By James Noble
August 20, 2015
This week, Google launched “Project Sunroof,” a new initiative that calculates whether residential solar panels might be a worthwhile investment. Drawing from aerial imagery from Google Maps and Google Earth, Project Sunroof determines how much available sunlight a home enjoys and how much money could be saved if solar panels were installed.
When you enter your address in the Project Sunroof website, it uses available weather data and aerial imagery to figure out how much sunlight hits your roof, factoring in things like orientation, shade from trees and buildings, and weather patterns.
Next, you can fine-tune the estimate by plugging in your monthly electricity bill and choosing a financing option (leasing versus loaning versus buying). Once the numbers are calculated, you’ll find out how much you’ll save and a list of solar providers in your area.
For now, Project Sunroof is only available to residents in the San Francisco Bay Area, Fresno, and the Greater Boston area, but its developers plan to expand it soon.
For Google, this is the latest in a series of green initiatives the company has undertaken, such as powering many of its data centres with renewable energy, investing in Africa’s largest solar plant, and accelerating the growth of rooftop solar by investing in SolarCity’s residential photovoltaic (PV) fund.
In Kimberley, B.C., meanwhile, western Canada’s largest solar farm recently began operations and has already exceeded expectations. The 1.05-megawatt SunMine solar project was projected to produce enough power for 200 homes. However, it’s producing enough for 275 homes and the company hopes to expand capacity soon.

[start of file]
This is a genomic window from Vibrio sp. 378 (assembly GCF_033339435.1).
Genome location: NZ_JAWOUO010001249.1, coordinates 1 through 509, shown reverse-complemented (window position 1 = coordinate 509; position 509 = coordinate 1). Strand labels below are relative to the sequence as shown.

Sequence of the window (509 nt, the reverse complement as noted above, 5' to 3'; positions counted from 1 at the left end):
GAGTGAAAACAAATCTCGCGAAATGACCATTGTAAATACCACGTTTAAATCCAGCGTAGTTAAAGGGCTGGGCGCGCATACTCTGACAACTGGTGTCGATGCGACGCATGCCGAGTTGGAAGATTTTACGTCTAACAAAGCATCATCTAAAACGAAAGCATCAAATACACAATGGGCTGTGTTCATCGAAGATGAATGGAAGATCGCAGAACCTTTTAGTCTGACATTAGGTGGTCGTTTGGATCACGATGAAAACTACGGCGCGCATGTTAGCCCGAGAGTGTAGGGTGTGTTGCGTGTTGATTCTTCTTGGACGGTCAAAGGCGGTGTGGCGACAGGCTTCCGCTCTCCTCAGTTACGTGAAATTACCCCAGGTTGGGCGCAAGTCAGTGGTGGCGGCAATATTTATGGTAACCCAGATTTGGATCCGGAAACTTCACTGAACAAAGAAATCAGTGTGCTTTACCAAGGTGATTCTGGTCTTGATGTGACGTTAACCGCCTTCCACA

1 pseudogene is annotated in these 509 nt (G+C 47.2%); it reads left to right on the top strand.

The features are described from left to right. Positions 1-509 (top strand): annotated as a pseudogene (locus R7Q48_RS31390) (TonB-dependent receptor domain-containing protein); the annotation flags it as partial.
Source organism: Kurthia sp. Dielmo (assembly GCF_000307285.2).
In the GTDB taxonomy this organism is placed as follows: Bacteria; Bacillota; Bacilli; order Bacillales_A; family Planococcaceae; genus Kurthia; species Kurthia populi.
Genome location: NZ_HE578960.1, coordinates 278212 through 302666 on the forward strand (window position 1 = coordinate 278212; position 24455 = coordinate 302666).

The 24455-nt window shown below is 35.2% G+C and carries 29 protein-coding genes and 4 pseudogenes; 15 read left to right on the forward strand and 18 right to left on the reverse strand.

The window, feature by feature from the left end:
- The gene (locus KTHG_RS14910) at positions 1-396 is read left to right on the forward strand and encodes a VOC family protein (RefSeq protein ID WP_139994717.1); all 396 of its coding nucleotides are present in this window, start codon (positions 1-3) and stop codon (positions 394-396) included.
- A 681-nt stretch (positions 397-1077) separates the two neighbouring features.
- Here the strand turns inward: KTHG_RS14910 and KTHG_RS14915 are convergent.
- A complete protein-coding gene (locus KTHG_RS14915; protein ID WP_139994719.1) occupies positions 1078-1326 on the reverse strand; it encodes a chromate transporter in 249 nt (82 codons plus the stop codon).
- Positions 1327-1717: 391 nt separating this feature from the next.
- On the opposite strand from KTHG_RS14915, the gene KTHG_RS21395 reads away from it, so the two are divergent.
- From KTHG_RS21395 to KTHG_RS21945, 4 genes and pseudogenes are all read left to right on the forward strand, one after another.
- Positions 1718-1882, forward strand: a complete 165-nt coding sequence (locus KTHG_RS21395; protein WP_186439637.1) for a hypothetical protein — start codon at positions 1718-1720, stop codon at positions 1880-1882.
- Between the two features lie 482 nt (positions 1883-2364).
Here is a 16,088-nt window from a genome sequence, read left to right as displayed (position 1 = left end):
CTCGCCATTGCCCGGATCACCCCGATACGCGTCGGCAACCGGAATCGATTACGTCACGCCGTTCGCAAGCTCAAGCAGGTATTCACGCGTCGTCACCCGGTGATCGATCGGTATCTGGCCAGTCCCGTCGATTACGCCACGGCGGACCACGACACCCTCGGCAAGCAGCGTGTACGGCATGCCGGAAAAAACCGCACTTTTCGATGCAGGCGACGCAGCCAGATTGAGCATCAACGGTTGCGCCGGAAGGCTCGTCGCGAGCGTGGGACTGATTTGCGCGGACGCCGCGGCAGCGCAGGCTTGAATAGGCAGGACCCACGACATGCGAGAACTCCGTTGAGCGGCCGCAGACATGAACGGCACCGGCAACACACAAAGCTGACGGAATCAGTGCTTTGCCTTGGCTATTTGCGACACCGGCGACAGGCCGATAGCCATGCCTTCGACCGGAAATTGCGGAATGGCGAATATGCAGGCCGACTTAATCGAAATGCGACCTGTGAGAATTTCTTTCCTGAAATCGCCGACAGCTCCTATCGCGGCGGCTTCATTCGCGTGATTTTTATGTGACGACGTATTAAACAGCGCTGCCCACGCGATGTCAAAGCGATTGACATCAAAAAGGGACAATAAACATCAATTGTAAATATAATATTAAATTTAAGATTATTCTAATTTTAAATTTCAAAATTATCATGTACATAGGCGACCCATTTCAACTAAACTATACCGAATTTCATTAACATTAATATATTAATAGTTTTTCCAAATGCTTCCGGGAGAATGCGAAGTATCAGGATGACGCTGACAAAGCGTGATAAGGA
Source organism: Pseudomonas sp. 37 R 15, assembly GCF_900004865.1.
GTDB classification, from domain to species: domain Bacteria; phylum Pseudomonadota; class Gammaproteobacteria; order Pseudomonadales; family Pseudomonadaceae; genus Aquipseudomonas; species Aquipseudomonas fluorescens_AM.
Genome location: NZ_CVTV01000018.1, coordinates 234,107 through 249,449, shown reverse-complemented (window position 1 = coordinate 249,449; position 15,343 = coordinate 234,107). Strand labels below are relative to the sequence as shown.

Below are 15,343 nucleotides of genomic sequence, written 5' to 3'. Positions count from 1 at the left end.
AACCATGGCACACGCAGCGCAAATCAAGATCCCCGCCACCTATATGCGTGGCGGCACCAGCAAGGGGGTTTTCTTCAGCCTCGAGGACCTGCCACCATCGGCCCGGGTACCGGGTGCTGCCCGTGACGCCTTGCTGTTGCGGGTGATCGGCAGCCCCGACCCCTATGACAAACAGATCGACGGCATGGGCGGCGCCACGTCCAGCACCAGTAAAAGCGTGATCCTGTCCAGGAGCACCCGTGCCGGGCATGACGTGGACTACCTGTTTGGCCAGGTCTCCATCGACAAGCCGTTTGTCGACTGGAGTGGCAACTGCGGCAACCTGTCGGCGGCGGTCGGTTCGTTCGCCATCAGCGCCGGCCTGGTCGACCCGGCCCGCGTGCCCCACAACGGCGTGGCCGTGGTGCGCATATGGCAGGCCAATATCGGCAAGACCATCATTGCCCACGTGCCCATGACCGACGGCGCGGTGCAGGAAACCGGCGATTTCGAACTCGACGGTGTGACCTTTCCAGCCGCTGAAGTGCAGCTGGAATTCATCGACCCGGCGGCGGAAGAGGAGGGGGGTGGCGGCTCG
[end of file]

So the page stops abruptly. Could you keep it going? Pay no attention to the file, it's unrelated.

The project has sparked more discussion about solar power in B.C., with BC Hydro reporting that a handful of developers have inquired about possibilities to build solar. However, BC Hydro’s resource planning work estimates that on cost, solar is still roughly a decade away from being competitive with the utility’s customer rates.
Nonetheless, the utility has experienced an increase in the number of homes signing on to its net metering solar program, which allows residential customers to plug solar systems into its distribution network.
BC Hydro statistics show 450 customers in the net metering program with the capacity to generate about two megawatts of electricity.
Over the past five years, solar-module costs have dropped 73 per cent, driving investment and employing 2.5 million people worldwide.